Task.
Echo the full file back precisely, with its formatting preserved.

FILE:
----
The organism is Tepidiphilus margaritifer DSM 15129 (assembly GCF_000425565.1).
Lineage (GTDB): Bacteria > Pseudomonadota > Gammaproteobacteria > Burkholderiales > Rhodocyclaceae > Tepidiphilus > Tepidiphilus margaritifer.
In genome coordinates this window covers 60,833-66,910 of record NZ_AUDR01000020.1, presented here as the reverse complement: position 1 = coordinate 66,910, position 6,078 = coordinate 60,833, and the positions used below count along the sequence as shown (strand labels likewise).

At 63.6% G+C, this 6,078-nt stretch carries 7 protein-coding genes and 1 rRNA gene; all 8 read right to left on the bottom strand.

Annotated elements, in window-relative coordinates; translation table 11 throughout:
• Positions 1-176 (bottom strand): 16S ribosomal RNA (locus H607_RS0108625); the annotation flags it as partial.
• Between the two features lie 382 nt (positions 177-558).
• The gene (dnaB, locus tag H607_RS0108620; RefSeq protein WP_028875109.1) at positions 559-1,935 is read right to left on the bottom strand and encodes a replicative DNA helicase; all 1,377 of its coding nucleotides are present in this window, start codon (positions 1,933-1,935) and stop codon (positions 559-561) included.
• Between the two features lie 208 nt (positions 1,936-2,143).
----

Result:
The organism is Tepidiphilus margaritifer DSM 15129 (assembly GCF_000425565.1).
Lineage (GTDB): Bacteria > Pseudomonadota > Gammaproteobacteria > Burkholderiales > Rhodocyclaceae > Tepidiphilus > Tepidiphilus margaritifer.
In genome coordinates this window covers 60,833-66,910 of record NZ_AUDR01000020.1, presented here as the reverse complement: position 1 = coordinate 66,910, position 6,078 = coordinate 60,833, and the positions used below count along the sequence as shown (strand labels likewise).

At 63.6% G+C, this 6,078-nt stretch carries 7 protein-coding genes and 1 rRNA gene; all 8 read right to left on the bottom strand.

Annotated elements, in window-relative coordinates; translation table 11 throughout:
• Positions 1-176 (bottom strand): 16S ribosomal RNA (locus H607_RS0108625); the annotation flags it as partial.
• Between the two features lie 382 nt (positions 177-558).
• The gene (dnaB, locus tag H607_RS0108620; RefSeq protein WP_028875109.1) at positions 559-1,935 is read right to left on the bottom strand and encodes a replicative DNA helicase; all 1,377 of its coding nucleotides are present in this window, start codon (positions 1,933-1,935) and stop codon (positions 559-561) included.
• Between the two features lie 208 nt (positions 1,936-2,143).